Nicholas Kristof: How brave girls helped crack a taboo
01/24/2014 12:00 AM
01/23/2014 5:52 PM
NAIROBI, Kenya – For a window into rape culture, consider an 11-year-old girl named Flevian, who says that her grandfather has been raping her almost daily since she was in the first grade.
She’s brilliant, and, even as she lived with constant abuse and fear, she alternated between first and second in her class of more than 100. Flevian says she could have done better if she hadn’t been terrified of her grandfather’s threats to cut her throat if she told anyone about the rapes.
Yet her family and community didn’t seem to take the issue seriously, and the Kenyan police haven’t taken sexual violence seriously.
Once, when Flevian was about 8 years old, the grandfather was caught abusing her. After much discussion, the extended family decided to “purify” Flevian with traditional herbs – and left it at that.
Flevian’s fate is common. The World Health Organization estimates that 35 percent of women worldwide have been sexually assaulted or subjected to domestic violence. In the Kibera slum here in Nairobi where Flevian lives, many residents say that for a majority of women, their first sexual experience is rape.
Rapes happen partly because women and girls are devalued and blamed. In India, a poll found that 68 percent of judges believed that “provocative attire” amounts to “an invitation to rape.”
Yet there is hope. Rape thrives when it is a taboo – considered too indelicate to discuss. Now more and more women and men are speaking out, from India to Kenya to America. Here in Nairobi, there were public protests late last year after a group of young men who brutally gang-raped a 16-year-old girl were “punished” by being made to cut the grass at a police station.
I recently wrote about a grassroots organization in Kibera, Shining Hope for Communities, that is tackling the sexual violence epidemic. Now it is handling several rapes each week, pushing to get prosecutions in each one.
One of Shining Hope’s social workers, who is helping victims and their families get justice from the police, is Editar Adhiambo. She is an ebullient woman of 25 who says that she was raped at age 6 and again at 15 – and is determined to end the impunity.
It was Adhiambo and her colleagues at Shining Hope who received a tip about Flevian and rushed to help. Words can’t capture the horror of that scene. Flevian is tiny and fragile, and she was in great pain after what she says was a particularly brutal rape. A social worker carried her to the police station.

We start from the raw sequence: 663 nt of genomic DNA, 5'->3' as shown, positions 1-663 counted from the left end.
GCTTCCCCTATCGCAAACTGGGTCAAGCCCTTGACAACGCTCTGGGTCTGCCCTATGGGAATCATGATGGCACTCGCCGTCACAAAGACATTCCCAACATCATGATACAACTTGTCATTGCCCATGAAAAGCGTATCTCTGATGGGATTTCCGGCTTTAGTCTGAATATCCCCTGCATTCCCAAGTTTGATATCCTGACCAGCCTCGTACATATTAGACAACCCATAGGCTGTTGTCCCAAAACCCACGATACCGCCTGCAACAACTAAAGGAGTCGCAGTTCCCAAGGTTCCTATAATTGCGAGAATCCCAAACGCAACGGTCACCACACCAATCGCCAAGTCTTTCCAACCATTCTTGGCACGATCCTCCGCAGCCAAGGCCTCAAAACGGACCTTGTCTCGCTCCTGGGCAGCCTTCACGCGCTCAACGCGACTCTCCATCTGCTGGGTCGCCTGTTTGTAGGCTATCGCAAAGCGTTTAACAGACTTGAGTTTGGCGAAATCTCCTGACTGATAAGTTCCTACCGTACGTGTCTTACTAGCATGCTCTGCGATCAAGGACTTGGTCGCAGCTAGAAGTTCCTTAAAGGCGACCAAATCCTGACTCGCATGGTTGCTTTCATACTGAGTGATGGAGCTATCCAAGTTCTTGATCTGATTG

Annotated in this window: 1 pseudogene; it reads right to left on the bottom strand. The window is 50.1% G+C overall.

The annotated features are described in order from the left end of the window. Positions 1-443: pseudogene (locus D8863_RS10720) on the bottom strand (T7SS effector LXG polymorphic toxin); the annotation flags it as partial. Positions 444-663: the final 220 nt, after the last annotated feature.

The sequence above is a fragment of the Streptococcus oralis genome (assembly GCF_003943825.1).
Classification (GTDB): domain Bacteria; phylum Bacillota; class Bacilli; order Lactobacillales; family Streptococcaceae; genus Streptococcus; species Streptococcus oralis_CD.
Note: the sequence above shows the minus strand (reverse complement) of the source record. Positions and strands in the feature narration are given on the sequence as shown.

In a terrified whisper, she identified the rapist as her grandfather, and neighbors confirmed that they had known about the abuse for years.
In this case, the system worked. The police agreed to arrest the grandfather. He insisted that he had never raped her, but the court later set bail for $4,700, an unusually high amount here. The arrest sent shock waves throughout the community because punishment for rape has been so rare.
That may be changing. I recently wrote about Ida, a 4-year-old Kenyan girl who had been raped by a neighbor. Ida’s family made repeated visits to the Kilimani police station to seek justice, but the police kept “misplacing” documents and no arrest was made.
Yet, eventually, as in Flevian’s case, police arrested the young man whom Ida and a neighbor eyewitness identified as the rapist. Yes, my presence may have played a role in the police turnabout, but the more sustainable intervention is the constant prodding by local activists from Shining Hope for Communities.
The young man arrested gave his age as 12, although neighbors said they thought he was a few years older. He admitted the rape.
“This has had a big impact here,” Rosemary, the neighbor who caught the boy during the rape, said of the arrest. “Parents are talking to their sons, telling them to be careful.”
That’s a lesson for the world, including the United States. We need to erode the sense of male entitlement, build up female empowerment, end the taboos and, above all, end the impunity.
One step that the United States could take would be for Congress to pass the International Violence Against Women Act. This wouldn’t require new spending but has been stalled for years by a combination of lack of interest and perplexing hard-line Republican opposition.
Passage wouldn’t solve the pathologies of sexual violence, but it would elevate the issue and show support for those like Ida and Flevian who could use our backing. When sexual violence is endemic worldwide, does Congress really want to continue sitting on the fence?
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